Mission Concluding Statements
Republic of Slovenia and the IMF
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INTERNATIONAL MONETARY FUND
Slovenia—2003 Article IV Consultation Discussions
December 18, 2002
1. The Slovene economy continued to show considerable resilience to a further weakening of the economic environment in the European Union (EU) in 2002. Real GDP is estimated to have increased by 3 percent, similar to the performance in 2001. This owed much to a recovery in private investment spending and a further expansion of exports to the markets of southeastern Europe. This diversification of trade bears the hallmarks of a permanent shift rather than a temporary phenomenon, and testifies to the strength and dynamism of Slovene firms. With terms of trade also improving, the external current account recorded a sizeable surplus. There were large inflows of foreign direct investment, but the Bank of Slovenia (BoS) skillfully sterilized them, with cooperation from the government. However, employment growth slowed down. Real wage increases also slowed, monetary conditions became tighter, and the fiscal outturn implied a small discretionary withdrawal. Nevertheless, inflation remained sticky at around 7 percent.
2. There are major challenges to be overcome in the period ahead. Inflation needs to be brought down to 3-4 percent while ensuring ERM2 entry at a viable exchange rate. Also, the general government expenditure to GDP ratio should be put on a sustainable downward path based on a clear medium-term expenditure framework. Meeting these challenges will require addressing the institutional factors contributing to inflation, a more aggressive use of monetary and exchange rate policy, and fiscal structural reforms. These tasks have to be undertaken in an environment where real GDP growth is set to rise gradually and the macroeconomic outlook is subject to downside risks.
The growth outlook
3. The mission's assessment of the growth outlook is somewhat less optimistic than the scenario envisaged in the rolling two-year budget for 2003-04. Private consumption is likely to pick up slowly, given the neutral outlook of the business community on employment and a projected temporary slowdown in the increase of pension expenditure in 2003. Expectations indicators also point to a modest recovery of private investment. In addition, the increasing tendency of Slovene firms to invest abroad implies lower availability of funds for domestic investment. Assuming a recovery in EU economies, export growth should remain strong. On this basis, the mission's central projection is for real GDP to grow by 3.3 percent in 2003 and 3.7 percent in 2004, with downside risks from uncertainties about the strength of the EU's expected recovery and the outlook for international oil prices. The external current account surplus is projected to narrow slightly. Imports should pick up as domestic demand recovers, but its growth is likely to be below export growth.
4. The rolling two year budget for 2003-04 has been formulated consistent with Slovenia's medium-term goal of attaining close to structural balance before adopting the euro. The budget targets a modest reduction of the general government underlying deficit to 1.2 percent of GDP in 2003 and 0.9 percent of GDP in 2004. This would imply a small negative structural impulse in both years. The mission supports the proposed stance for 2003. As for the budget for 2004, it may have to be recast to address the possible negative fiscal effects of EU accession and other risks (see¶6 below).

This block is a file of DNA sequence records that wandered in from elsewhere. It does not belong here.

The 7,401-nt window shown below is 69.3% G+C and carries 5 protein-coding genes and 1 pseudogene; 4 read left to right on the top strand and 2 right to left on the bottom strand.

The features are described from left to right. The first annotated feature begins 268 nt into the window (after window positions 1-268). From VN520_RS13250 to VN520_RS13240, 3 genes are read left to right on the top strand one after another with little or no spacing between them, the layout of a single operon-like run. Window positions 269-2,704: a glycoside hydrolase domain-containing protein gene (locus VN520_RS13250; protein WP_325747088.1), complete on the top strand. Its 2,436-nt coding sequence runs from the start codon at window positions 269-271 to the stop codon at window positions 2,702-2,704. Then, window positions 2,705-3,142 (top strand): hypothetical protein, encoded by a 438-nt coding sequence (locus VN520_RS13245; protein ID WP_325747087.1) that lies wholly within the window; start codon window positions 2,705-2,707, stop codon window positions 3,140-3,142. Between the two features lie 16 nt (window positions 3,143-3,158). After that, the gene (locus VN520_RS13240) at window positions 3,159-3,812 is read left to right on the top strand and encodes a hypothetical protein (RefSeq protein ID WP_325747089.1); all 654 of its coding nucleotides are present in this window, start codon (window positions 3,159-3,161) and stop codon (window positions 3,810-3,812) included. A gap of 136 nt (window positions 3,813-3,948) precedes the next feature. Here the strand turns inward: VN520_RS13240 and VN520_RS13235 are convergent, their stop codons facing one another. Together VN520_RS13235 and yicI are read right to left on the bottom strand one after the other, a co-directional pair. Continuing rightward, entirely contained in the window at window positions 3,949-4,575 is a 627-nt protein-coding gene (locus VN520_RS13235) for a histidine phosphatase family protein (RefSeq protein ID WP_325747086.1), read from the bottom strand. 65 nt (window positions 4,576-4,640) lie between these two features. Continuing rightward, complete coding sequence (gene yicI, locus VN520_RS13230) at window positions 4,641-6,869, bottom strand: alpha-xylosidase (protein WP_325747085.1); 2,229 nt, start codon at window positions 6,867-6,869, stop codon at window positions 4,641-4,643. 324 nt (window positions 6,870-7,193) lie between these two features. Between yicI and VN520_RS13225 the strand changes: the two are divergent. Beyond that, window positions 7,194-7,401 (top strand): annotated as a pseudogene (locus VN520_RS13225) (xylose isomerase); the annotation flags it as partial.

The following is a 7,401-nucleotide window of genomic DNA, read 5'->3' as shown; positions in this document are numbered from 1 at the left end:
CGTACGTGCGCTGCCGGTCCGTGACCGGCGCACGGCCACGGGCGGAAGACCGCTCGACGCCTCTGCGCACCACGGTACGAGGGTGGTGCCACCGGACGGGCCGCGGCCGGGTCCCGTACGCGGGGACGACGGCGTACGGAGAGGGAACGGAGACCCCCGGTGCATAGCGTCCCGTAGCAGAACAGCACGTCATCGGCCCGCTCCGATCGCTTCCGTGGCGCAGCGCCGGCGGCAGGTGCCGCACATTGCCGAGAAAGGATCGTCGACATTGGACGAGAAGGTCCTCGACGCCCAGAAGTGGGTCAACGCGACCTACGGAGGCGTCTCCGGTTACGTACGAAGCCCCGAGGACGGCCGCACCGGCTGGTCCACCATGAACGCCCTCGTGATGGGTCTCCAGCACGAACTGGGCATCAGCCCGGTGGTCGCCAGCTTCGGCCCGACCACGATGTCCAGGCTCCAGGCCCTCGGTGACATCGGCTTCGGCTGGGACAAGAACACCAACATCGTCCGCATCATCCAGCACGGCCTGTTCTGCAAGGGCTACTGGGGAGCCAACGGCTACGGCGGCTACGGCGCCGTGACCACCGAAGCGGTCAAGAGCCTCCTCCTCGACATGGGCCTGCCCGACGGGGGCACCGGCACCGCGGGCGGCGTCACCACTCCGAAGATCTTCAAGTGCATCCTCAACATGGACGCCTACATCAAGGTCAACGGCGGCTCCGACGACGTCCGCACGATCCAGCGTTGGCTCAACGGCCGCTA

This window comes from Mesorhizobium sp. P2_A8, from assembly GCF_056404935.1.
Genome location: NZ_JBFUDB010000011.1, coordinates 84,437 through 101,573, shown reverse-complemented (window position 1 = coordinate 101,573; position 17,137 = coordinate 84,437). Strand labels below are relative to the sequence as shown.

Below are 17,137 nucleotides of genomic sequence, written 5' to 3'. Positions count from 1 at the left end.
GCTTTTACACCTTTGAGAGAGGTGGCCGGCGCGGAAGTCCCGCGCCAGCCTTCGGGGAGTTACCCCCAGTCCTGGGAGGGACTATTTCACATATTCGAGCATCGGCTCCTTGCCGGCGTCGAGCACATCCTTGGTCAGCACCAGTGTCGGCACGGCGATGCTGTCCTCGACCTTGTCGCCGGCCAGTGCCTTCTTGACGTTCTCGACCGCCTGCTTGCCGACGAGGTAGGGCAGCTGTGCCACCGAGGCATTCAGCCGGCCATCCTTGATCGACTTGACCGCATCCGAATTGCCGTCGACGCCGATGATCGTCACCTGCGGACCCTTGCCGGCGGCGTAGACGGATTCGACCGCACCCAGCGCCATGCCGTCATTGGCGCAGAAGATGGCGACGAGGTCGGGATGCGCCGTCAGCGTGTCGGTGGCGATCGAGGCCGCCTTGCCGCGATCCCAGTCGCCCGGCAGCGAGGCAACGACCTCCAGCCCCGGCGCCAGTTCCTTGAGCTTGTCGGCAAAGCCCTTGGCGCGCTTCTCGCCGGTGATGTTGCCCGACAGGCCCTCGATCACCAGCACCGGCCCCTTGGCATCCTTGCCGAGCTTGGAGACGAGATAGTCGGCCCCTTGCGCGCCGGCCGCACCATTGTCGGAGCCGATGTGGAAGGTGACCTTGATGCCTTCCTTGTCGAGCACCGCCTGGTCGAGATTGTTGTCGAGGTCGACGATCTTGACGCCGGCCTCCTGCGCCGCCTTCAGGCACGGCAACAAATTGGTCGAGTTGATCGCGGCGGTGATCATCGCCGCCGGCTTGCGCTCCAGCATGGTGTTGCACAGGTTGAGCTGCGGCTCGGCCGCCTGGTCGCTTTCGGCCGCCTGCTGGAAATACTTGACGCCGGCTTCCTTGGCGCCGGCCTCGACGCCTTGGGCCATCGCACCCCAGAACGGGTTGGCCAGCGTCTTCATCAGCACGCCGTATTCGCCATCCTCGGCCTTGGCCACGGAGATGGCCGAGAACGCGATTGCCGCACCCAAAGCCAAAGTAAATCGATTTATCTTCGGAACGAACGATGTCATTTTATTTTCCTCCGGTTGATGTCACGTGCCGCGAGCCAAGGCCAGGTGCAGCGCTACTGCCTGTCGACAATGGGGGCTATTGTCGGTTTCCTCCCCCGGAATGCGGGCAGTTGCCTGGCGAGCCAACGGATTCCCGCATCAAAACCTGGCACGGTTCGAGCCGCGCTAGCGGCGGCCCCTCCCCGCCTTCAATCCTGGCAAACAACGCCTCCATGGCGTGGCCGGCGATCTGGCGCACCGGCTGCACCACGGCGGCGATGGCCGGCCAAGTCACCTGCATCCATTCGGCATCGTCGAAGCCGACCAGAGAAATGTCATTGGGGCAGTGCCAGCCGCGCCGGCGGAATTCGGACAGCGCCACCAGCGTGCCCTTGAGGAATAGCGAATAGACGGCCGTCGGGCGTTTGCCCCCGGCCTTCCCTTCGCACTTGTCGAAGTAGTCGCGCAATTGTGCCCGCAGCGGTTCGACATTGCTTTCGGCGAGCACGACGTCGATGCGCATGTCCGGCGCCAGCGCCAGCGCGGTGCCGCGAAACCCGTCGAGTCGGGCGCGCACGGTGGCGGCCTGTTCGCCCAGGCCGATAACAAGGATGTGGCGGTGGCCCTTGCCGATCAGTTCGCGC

5. There is downside risk on the tax revenue front. The budget projections do not take into account the revenue shortfalls in 2002 and, as noted before, the assumptions for growth of GDP and domestic demand for 2003-04 may be optimistic. With the medium-term expenditure consolidation objective in mind (see ¶6 below), the mission would recommend that the government focus on revising downward revenue estimates and identifying spending cuts accordingly at an early stage, and that it utilize as little as possible the room for an additional SIT 15 billion (¼ percent of GDP) borrowing authorized in the 2003 budget.
6. Against the background of the carry-over effects of revenue shortfall in the previous year as well as the EU-related implications, the question is whether achievement of the current deficit target for 2004 would be feasible without upsetting the inflation objective. The potential revenue shortfall is difficult to assess with certainty at this stage. As for the fiscal effects of EU accession, the latest assessment of the Ministry of Finance shows that the budget could face additional pressures equivalent to about 0.5 percent of GDP annually during 2004-06. The priority should be to meet the additional pressures through resource reallocation. However, if there are insurmountable difficulties to fully readjust expenditures in the short run, consideration could be given to a temporary increase in the fiscal deficit (i.e., a partial accommodation). In the mission's view, the SIT 15 billion (¼ percent of GDP) room for additional borrowing built into the 2004 budget could be utilized toward this end. Given the openness of the economy, the impact of a higher fiscal deficit on inflation would be smaller than if expenditure pressures were covered through higher indirect taxes. While a higher deficit could raise questions about the government's commitment to the fiscal objectives elaborated in the Pre-Accession Economic Programme (PEP), the concerns would likely be allayed if the government set out a clear medium-term expenditure consolidation plan.